Australian culture and produce are recognised as world class in Vietnam. These will be on display at the Australian Government's Taste of Australia celebration in Vietnam in April 2017. Australia's own Luke Nguyen will again be our Face of Taste of Australia, and will be on hand (and at the kitchen bench) to support Australian food, beverage and (for the first time) fashion companies seeking to enter the Vietnamese market.

There are still problems in Vietnam. Australian businesses tell me they often struggle to navigate government red tape, deal with insufficient infrastructure and deflect requests by some for corrupt payments. Reflecting these challenges, Vietnam is currently ranked at 82 out of the 190 countries in the World Bank survey on ease of doing business (more difficult than Thailand and Malaysia, better than Indonesia and The Philippines). Vietnam itself understands these problems and has embarked on an economic reform program to develop a business environment competitive with the top four in ASEAN (Singapore, Malaysia, Thailand and Indonesia).

The Australian Government is investing through the aid program to support Vietnam improve its business environment, including through better competition policy and trade facilitation arrangements, and construction of roads and bridges to address infrastructure challenges. Australia is co-financing the Cao Lanh Bridge which will open later this year. This crucial transport link will spur economic development by connecting Vietnam's Mekong Delta with regional markets.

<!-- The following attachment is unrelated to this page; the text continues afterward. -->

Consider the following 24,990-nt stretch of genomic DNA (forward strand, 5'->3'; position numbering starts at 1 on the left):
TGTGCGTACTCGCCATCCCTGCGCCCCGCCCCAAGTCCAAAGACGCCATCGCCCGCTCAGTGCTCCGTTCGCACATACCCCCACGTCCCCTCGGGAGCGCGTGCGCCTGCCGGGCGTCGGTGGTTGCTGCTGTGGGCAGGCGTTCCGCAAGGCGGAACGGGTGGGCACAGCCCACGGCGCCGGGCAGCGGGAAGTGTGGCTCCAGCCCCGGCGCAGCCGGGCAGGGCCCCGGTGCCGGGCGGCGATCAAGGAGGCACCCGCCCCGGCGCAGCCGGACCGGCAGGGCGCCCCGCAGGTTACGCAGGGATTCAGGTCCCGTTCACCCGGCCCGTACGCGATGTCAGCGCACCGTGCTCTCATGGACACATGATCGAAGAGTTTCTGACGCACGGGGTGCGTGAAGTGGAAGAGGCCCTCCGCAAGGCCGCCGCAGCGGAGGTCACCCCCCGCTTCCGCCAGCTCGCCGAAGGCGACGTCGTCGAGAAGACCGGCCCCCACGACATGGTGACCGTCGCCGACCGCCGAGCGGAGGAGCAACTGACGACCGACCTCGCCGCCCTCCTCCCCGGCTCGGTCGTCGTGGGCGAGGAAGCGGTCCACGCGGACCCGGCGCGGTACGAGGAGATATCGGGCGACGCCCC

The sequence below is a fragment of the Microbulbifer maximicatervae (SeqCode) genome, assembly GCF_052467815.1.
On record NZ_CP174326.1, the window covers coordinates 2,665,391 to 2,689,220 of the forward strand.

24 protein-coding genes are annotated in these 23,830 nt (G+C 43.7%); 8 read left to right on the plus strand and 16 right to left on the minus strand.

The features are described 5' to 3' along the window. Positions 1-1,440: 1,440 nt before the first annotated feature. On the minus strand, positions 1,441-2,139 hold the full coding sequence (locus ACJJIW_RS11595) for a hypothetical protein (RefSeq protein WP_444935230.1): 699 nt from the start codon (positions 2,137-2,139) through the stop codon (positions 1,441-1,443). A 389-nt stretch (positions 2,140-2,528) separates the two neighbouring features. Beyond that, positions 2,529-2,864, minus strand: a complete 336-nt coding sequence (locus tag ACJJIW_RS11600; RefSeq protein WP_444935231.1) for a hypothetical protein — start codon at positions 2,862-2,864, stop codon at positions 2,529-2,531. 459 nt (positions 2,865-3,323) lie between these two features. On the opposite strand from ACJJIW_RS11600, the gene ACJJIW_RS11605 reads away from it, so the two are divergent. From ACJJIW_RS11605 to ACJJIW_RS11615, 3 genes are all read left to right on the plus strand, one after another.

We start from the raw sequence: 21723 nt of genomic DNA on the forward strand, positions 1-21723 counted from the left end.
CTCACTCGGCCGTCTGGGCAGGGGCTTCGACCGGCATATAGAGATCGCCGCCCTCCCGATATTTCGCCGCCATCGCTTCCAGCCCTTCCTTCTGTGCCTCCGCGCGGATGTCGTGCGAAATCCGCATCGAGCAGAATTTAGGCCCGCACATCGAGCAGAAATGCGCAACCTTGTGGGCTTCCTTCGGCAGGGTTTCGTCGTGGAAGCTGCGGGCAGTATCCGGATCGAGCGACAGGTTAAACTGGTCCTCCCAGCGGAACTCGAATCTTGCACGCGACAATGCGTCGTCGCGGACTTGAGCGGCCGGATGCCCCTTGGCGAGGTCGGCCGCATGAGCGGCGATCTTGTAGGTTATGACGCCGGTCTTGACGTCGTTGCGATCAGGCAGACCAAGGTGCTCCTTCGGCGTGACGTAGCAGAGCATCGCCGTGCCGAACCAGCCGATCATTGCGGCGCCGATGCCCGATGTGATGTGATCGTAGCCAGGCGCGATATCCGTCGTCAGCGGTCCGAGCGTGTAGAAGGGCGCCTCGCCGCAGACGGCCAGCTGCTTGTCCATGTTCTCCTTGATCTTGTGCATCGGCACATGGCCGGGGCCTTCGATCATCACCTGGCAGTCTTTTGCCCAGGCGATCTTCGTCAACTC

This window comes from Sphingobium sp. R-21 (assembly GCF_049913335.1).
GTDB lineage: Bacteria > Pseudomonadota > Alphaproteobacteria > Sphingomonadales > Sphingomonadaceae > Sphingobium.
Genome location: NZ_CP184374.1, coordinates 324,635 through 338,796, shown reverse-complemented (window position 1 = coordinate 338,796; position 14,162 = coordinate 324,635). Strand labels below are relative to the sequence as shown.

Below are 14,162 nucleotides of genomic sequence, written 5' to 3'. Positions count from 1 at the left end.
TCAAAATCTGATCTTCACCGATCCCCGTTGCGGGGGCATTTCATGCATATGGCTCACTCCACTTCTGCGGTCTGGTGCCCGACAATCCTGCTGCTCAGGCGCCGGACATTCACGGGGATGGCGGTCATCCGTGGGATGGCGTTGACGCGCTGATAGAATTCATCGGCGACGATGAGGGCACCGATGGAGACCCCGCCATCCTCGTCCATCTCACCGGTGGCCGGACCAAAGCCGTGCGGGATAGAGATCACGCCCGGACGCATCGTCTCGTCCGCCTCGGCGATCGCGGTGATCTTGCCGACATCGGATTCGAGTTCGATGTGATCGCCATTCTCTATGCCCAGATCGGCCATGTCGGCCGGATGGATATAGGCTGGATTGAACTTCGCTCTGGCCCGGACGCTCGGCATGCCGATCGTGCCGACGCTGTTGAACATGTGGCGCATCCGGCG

International competition will be vital to improving Vietnam's business environment, and Vietnam has built a network of international trade agreements to further open its market. Australia's own free trade agreement with Vietnam (through the ASEANAustralia- New Zealand Free Trade Area) provides ongoing improvements in market opportunities, primarily in merchandise exports. Our participation with Vietnam in new trade agreements, including the Trans-Pacific Partnership and the Regional Comprehensive Economic Partnership, could offer new opportunities in services and investment as well.

While these challenges are real, there is also a hardheaded optimism amongst the Australian business community in Vietnam about the future for Vietnam and their own businesses. We are working with the Australian Chamber of Commerce in Vietnam, under the leadership of Chau Ta, to help Australian companies navigate their way through Vietnam. AusCham's new MOU with Vietnam's Department of Foreign Affairs of the Provinces allows it new reach to all of Vietnam's 63 provinces. This work will be brought together at the Meet Australia conference later this year where Australian business will have a chance to meet with Vietnam's provincial leadership on commercial opportunities throughout Vietnam.

So, my best advice, given my own experience and that of almost all of our visitors, is come and see modern Vietnam for yourself.


Last Updated: 3 March 2017
Australian Ambassador to Vietnam, Craig Chittick